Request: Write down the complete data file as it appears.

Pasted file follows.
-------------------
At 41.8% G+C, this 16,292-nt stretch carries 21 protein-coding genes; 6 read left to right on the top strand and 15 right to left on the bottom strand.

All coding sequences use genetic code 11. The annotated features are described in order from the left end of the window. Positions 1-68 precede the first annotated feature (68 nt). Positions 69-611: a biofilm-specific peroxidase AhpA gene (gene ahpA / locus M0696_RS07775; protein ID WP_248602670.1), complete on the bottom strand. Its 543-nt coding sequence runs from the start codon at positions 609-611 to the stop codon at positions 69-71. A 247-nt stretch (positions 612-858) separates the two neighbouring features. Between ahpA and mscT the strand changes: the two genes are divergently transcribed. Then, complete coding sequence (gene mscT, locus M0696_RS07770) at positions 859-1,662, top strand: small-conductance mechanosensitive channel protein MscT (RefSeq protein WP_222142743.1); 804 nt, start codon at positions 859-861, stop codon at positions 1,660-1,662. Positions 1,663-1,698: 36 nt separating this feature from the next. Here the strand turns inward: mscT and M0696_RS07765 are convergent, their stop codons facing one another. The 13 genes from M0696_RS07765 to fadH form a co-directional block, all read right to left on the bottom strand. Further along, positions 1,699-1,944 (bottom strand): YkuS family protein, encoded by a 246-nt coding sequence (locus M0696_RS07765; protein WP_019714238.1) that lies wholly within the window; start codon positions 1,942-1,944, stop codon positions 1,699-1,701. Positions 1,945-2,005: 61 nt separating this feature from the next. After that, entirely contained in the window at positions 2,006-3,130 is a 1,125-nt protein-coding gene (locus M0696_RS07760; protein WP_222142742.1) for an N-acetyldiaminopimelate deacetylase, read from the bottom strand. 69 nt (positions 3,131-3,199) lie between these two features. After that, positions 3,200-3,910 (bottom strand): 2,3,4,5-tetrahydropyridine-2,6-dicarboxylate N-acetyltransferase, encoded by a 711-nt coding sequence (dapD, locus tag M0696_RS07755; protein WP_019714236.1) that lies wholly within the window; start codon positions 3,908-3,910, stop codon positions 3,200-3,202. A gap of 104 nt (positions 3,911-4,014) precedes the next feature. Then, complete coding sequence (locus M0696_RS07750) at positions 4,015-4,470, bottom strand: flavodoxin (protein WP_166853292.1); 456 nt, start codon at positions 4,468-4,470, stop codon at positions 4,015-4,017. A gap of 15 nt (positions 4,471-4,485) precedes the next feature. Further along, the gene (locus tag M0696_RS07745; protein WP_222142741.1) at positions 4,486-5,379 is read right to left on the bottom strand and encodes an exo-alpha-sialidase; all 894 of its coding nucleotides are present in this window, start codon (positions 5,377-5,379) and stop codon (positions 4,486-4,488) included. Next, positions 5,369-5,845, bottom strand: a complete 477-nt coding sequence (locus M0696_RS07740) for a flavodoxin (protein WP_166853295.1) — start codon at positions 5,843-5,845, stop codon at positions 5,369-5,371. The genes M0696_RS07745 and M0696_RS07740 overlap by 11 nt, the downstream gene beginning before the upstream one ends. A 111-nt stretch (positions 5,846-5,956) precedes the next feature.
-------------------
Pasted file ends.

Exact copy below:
At 41.8% G+C, this 16,292-nt stretch carries 21 protein-coding genes; 6 read left to right on the top strand and 15 right to left on the bottom strand.

All coding sequences use genetic code 11. The annotated features are described in order from the left end of the window. Positions 1-68 precede the first annotated feature (68 nt). Positions 69-611: a biofilm-specific peroxidase AhpA gene (gene ahpA / locus M0696_RS07775; protein ID WP_248602670.1), complete on the bottom strand. Its 543-nt coding sequence runs from the start codon at positions 609-611 to the stop codon at positions 69-71. A 247-nt stretch (positions 612-858) separates the two neighbouring features. Between ahpA and mscT the strand changes: the two genes are divergently transcribed. Then, complete coding sequence (gene mscT, locus M0696_RS07770) at positions 859-1,662, top strand: small-conductance mechanosensitive channel protein MscT (RefSeq protein WP_222142743.1); 804 nt, start codon at positions 859-861, stop codon at positions 1,660-1,662. Positions 1,663-1,698: 36 nt separating this feature from the next. Here the strand turns inward: mscT and M0696_RS07765 are convergent, their stop codons facing one another. The 13 genes from M0696_RS07765 to fadH form a co-directional block, all read right to left on the bottom strand. Further along, positions 1,699-1,944 (bottom strand): YkuS family protein, encoded by a 246-nt coding sequence (locus M0696_RS07765; protein WP_019714238.1) that lies wholly within the window; start codon positions 1,942-1,944, stop codon positions 1,699-1,701. Positions 1,945-2,005: 61 nt separating this feature from the next. After that, entirely contained in the window at positions 2,006-3,130 is a 1,125-nt protein-coding gene (locus M0696_RS07760; protein WP_222142742.1) for an N-acetyldiaminopimelate deacetylase, read from the bottom strand. 69 nt (positions 3,131-3,199) lie between these two features. After that, positions 3,200-3,910 (bottom strand): 2,3,4,5-tetrahydropyridine-2,6-dicarboxylate N-acetyltransferase, encoded by a 711-nt coding sequence (dapD, locus tag M0696_RS07755; protein WP_019714236.1) that lies wholly within the window; start codon positions 3,908-3,910, stop codon positions 3,200-3,202. A gap of 104 nt (positions 3,911-4,014) precedes the next feature. Then, complete coding sequence (locus M0696_RS07750) at positions 4,015-4,470, bottom strand: flavodoxin (protein WP_166853292.1); 456 nt, start codon at positions 4,468-4,470, stop codon at positions 4,015-4,017. A gap of 15 nt (positions 4,471-4,485) precedes the next feature. Further along, the gene (locus tag M0696_RS07745; protein WP_222142741.1) at positions 4,486-5,379 is read right to left on the bottom strand and encodes an exo-alpha-sialidase; all 894 of its coding nucleotides are present in this window, start codon (positions 5,377-5,379) and stop codon (positions 4,486-4,488) included. Next, positions 5,369-5,845, bottom strand: a complete 477-nt coding sequence (locus M0696_RS07740) for a flavodoxin (protein WP_166853295.1) — start codon at positions 5,843-5,845, stop codon at positions 5,369-5,371. The genes M0696_RS07745 and M0696_RS07740 overlap by 11 nt, the downstream gene beginning before the upstream one ends. A 111-nt stretch (positions 5,846-5,956) precedes the next feature.